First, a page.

Monday, March 25, 2013

Learning a New Way to Travel

at the Australian Festival of Travel Writing.

There was a great little writer's festival on in Melbourne last weekend: The Australian Festival of Travel Writing, a biennial event organised at Melbourne University by Jacqueline Dutton. I’d heard about it in the best possible way;  word of mouth at the Irrawaddy Literary Festival in Burma, and knew I just had to be there.

AFTW  Director Jacqueline Dutton
AFTW is a small intimate festival, the kind I like; no queues for sessions, only $25 per day for a festival pass and a very friendly atmosphere. There were excellent workshops in the days leading up to the event: with Claire Scobie, (Last Seen In Lhasa), with USA’s Rolf Potts (Vagabonding) and a very funny gala opening event where a selection of festival speakers (international and local) had 3 - 5 minutes to tell a travel story. Emceed by the Wheeler Centre’s witty Michael Williams, the speakers had the audience rolling about in the aisles, reminding us of the simple power of frank and funny story telling.

International travel writer Rolf Potts -  author of Vagabonding and Marco Polo Didn't Go There.

Over the two days we were informed, entertained and challenged by panels, discussions, debates and  conversations which all in some way or other had the notion of travel at their centre. Non fiction, fiction, blogs, feature writing, voluntourism, travel writing tips, eco travel, ethical travel, gourmand travel, the future of travel -  were just some of the topics on the program. Short sessions, only an hour long, with half hour breaks in the nearby cafe and bookshop, meant you could easily last the distance and even hop between simultaneous  sessions.

I particularly enjoyed the discussion moderated by Tess Rice (Transit Lounge) with Patrick Holland (Riding The Trains in Japan, The Darkest Little Room) and Maya Ward (The Comfort of Water - A River Pilgrimage), and listening in on the conversation about India by Christopher Kremer, Alex Landragin, Claire Scobie and Josiane Behmoiras.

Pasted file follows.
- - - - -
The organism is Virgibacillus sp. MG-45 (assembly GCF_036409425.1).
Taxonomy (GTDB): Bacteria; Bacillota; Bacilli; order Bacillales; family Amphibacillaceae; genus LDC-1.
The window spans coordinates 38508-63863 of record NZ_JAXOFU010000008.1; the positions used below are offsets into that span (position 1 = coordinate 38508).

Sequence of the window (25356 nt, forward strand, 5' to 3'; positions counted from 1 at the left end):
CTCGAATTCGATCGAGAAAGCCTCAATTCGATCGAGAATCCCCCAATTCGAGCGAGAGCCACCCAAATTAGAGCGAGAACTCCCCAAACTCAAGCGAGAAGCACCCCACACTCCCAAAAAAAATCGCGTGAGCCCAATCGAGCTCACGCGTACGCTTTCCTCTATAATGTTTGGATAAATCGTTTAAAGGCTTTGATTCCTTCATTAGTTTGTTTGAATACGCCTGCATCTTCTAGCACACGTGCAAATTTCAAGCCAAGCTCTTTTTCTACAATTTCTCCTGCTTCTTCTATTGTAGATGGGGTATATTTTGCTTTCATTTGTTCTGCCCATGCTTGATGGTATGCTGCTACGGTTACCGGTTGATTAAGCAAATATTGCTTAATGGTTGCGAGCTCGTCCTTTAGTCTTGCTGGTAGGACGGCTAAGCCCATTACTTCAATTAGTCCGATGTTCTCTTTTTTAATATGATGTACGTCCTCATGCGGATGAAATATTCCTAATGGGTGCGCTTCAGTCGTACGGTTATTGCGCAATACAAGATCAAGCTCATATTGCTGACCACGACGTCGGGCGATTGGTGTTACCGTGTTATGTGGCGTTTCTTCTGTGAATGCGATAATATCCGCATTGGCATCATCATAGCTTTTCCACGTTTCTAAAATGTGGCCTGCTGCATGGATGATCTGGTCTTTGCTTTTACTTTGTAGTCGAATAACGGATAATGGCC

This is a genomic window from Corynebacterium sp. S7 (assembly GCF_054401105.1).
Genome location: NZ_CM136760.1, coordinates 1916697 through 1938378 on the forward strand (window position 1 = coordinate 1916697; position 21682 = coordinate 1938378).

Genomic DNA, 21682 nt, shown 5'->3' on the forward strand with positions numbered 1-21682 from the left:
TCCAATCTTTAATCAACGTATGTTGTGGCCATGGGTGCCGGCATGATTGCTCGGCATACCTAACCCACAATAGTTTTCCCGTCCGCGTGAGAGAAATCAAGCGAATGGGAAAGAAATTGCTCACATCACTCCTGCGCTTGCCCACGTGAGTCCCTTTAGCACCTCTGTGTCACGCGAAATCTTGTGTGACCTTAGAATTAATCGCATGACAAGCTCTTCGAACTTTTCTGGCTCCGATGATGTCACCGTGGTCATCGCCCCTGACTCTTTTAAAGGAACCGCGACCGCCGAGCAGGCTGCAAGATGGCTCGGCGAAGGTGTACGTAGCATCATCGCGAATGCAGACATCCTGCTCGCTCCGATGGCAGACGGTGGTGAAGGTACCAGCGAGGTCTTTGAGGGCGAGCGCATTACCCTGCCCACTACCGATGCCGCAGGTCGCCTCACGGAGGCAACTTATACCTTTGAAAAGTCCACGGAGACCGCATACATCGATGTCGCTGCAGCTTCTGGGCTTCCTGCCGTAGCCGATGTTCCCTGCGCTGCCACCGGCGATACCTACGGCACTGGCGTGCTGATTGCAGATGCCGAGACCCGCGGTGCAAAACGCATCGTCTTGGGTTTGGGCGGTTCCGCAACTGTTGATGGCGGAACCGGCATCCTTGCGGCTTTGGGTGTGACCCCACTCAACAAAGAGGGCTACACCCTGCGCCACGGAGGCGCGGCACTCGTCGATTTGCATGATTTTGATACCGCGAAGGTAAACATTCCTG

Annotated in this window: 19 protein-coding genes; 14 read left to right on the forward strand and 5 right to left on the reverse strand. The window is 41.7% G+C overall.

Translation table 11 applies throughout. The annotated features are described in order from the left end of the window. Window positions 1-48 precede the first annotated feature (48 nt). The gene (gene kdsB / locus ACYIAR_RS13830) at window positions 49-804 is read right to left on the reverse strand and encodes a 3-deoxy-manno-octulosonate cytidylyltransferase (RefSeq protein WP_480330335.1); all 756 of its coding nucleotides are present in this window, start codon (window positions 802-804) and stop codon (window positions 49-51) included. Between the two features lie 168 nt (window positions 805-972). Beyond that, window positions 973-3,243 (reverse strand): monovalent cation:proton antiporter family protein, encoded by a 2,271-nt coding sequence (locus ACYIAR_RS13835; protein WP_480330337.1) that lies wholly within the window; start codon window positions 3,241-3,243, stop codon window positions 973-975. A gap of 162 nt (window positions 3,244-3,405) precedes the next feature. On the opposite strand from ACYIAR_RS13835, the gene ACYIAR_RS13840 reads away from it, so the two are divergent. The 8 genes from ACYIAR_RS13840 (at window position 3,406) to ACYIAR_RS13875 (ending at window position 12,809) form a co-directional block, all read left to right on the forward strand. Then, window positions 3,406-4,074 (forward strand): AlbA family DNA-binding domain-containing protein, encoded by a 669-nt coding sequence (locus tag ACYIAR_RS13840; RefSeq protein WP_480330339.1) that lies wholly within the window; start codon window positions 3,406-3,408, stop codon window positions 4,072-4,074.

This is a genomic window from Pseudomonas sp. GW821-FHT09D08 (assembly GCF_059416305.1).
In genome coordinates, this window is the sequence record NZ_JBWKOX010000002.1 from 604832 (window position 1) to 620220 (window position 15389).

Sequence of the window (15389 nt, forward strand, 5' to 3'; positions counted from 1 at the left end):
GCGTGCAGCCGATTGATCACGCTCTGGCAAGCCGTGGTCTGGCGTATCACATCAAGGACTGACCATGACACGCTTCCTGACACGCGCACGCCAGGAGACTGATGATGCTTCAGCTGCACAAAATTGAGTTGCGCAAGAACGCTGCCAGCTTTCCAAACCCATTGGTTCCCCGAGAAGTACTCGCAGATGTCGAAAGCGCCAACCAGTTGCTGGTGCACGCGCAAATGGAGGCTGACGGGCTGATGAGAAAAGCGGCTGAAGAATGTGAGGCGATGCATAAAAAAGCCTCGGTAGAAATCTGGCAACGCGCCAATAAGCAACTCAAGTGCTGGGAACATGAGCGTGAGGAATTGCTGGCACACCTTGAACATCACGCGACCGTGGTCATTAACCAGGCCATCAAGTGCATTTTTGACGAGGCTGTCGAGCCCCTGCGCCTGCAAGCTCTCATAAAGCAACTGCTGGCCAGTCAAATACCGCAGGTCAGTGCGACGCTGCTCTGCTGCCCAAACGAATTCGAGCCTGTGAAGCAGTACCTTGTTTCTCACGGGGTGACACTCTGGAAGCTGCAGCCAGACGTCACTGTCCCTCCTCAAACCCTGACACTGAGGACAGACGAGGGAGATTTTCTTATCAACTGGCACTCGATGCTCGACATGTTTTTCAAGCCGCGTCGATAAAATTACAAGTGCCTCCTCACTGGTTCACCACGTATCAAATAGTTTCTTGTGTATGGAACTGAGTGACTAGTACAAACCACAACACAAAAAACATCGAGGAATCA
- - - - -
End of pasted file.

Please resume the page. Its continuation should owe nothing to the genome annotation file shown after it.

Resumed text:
Memoirist and environmental activist, Maya Ward - The Comfort Of Water

While I can’t report on all the sessions (and I aplogise to those fabulous writers I have left out) I can tell you; the talk by Rolf Potts of course was packed out, while next up the French wine writer, Oliver Magny charmed the audience with his tales of the French wine trail. Sue Gough Henly, Craig Tansley, Justin Jamieson and Natasha von Geldern gave solid tips on What it Takes to Become A Travel Writer, while Rob McFarland added practical icing to the cake with his Ten Tips For Aspiring Travel Writers. And of course the worlds current hottest travel destination, Burma, was discussed by Burmese born Michelle Aung Thin (Monsoon Bride), Brett Melzzer (Balloons Over Bagan) with Simon Westcott and Tony Wheeler.


Novelist, Michelle Aung Thin - Monsoon Bride

It was fitting that the final presentation before the last debate, was given by the godfather of travel writing and co-founder of Lonely Planet, Tony Wheeler. With fabulous slides and stories, he talked about his latest books: Badlands and Darklands - stories of travels into ‘rogue’ countries with ‘bad’ reputations such as Afghanistan, Albania, Cuba, Iran, Iraq, Libya, North Korea and more.


Tony Wheeler telling stories of visiting North Korea (just for fun).